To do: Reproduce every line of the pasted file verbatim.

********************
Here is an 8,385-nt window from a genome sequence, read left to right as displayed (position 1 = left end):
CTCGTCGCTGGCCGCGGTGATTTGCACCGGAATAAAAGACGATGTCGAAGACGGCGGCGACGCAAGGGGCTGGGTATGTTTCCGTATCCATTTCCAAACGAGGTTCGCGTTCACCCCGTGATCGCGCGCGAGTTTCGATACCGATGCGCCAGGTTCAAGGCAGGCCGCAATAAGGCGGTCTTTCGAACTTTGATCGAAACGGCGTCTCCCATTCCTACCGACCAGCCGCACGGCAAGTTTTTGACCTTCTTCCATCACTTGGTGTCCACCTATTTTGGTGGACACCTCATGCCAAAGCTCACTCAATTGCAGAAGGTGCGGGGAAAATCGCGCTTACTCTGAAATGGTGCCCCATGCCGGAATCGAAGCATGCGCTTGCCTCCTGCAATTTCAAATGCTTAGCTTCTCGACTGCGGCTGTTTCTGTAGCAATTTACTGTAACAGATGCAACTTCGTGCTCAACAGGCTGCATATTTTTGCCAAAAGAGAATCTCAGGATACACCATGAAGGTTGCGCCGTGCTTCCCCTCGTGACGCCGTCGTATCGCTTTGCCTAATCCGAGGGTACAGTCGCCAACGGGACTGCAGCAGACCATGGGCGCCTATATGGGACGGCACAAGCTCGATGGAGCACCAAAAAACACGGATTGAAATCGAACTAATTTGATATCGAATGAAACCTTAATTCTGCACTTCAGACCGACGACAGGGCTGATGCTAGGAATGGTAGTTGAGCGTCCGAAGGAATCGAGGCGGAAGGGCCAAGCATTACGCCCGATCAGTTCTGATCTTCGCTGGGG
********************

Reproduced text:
Here is an 8,385-nt window from a genome sequence, read left to right as displayed (position 1 = left end):
CTCGTCGCTGGCCGCGGTGATTTGCACCGGAATAAAAGACGATGTCGAAGACGGCGGCGACGCAAGGGGCTGGGTATGTTTCCGTATCCATTTCCAAACGAGGTTCGCGTTCACCCCGTGATCGCGCGCGAGTTTCGATACCGATGCGCCAGGTTCAAGGCAGGCCGCAATAAGGCGGTCTTTCGAACTTTGATCGAAACGGCGTCTCCCATTCCTACCGACCAGCCGCACGGCAAGTTTTTGACCTTCTTCCATCACTTGGTGTCCACCTATTTTGGTGGACACCTCATGCCAAAGCTCACTCAATTGCAGAAGGTGCGGGGAAAATCGCGCTTACTCTGAAATGGTGCCCCATGCCGGAATCGAAGCATGCGCTTGCCTCCTGCAATTTCAAATGCTTAGCTTCTCGACTGCGGCTGTTTCTGTAGCAATTTACTGTAACAGATGCAACTTCGTGCTCAACAGGCTGCATATTTTTGCCAAAAGAGAATCTCAGGATACACCATGAAGGTTGCGCCGTGCTTCCCCTCGTGACGCCGTCGTATCGCTTTGCCTAATCCGAGGGTACAGTCGCCAACGGGACTGCAGCAGACCATGGGCGCCTATATGGGACGGCACAAGCTCGATGGAGCACCAAAAAACACGGATTGAAATCGAACTAATTTGATATCGAATGAAACCTTAATTCTGCACTTCAGACCGACGACAGGGCTGATGCTAGGAATGGTAGTTGAGCGTCCGAAGGAATCGAGGCGGAAGGGCCAAGCATTACGCCCGATCAGTTCTGATCTTCGCTGGGG